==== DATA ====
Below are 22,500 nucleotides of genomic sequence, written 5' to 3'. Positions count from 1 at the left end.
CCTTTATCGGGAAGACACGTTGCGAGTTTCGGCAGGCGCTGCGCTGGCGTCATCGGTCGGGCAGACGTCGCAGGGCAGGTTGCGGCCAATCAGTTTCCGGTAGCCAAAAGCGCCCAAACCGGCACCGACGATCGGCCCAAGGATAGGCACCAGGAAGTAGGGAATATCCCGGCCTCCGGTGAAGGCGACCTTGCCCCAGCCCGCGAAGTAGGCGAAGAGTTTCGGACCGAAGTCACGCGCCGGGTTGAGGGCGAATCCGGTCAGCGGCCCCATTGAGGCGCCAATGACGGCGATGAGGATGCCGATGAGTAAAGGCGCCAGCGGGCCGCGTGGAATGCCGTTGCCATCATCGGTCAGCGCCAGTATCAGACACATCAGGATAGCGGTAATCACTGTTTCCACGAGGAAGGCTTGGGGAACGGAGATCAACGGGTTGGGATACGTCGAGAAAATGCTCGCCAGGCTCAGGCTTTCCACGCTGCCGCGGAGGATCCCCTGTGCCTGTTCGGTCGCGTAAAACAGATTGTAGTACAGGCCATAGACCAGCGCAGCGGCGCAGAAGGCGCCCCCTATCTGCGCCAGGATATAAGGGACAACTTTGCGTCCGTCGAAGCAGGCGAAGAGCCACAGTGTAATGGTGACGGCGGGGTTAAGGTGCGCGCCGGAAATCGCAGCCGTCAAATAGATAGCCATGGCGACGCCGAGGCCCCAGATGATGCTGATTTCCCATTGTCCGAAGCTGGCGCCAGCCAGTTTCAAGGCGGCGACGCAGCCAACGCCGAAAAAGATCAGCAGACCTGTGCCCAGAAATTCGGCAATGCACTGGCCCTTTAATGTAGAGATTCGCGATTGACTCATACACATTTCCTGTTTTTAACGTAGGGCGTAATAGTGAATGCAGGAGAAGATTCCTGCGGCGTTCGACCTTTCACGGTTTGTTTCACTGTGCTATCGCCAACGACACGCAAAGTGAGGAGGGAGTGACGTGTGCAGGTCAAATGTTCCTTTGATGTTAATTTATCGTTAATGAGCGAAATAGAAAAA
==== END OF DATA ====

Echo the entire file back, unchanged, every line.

Below are 22,500 nucleotides of genomic sequence, written 5' to 3'. Positions count from 1 at the left end.
CCTTTATCGGGAAGACACGTTGCGAGTTTCGGCAGGCGCTGCGCTGGCGTCATCGGTCGGGCAGACGTCGCAGGGCAGGTTGCGGCCAATCAGTTTCCGGTAGCCAAAAGCGCCCAAACCGGCACCGACGATCGGCCCAAGGATAGGCACCAGGAAGTAGGGAATATCCCGGCCTCCGGTGAAGGCGACCTTGCCCCAGCCCGCGAAGTAGGCGAAGAGTTTCGGACCGAAGTCACGCGCCGGGTTGAGGGCGAATCCGGTCAGCGGCCCCATTGAGGCGCCAATGACGGCGATGAGGATGCCGATGAGTAAAGGCGCCAGCGGGCCGCGTGGAATGCCGTTGCCATCATCGGTCAGCGCCAGTATCAGACACATCAGGATAGCGGTAATCACTGTTTCCACGAGGAAGGCTTGGGGAACGGAGATCAACGGGTTGGGATACGTCGAGAAAATGCTCGCCAGGCTCAGGCTTTCCACGCTGCCGCGGAGGATCCCCTGTGCCTGTTCGGTCGCGTAAAACAGATTGTAGTACAGGCCATAGACCAGCGCAGCGGCGCAGAAGGCGCCCCCTATCTGCGCCAGGATATAAGGGACAACTTTGCGTCCGTCGAAGCAGGCGAAGAGCCACAGTGTAATGGTGACGGCGGGGTTAAGGTGCGCGCCGGAAATCGCAGCCGTCAAATAGATAGCCATGGCGACGCCGAGGCCCCAGATGATGCTGATTTCCCATTGTCCGAAGCTGGCGCCAGCCAGTTTCAAGGCGGCGACGCAGCCAACGCCGAAAAAGATCAGCAGACCTGTGCCCAGAAATTCGGCAATGCACTGGCCCTTTAATGTAGAGATTCGCGATTGACTCATACACATTTCCTGTTTTTAACGTAGGGCGTAATAGTGAATGCAGGAGAAGATTCCTGCGGCGTTCGACCTTTCACGGTTTGTTTCACTGTGCTATCGCCAACGACACGCAAAGTGAGGAGGGAGTGACGTGTGCAGGTCAAATGTTCCTTTGATGTTAATTTATCGTTAATGAGCGAAATAGAAAAA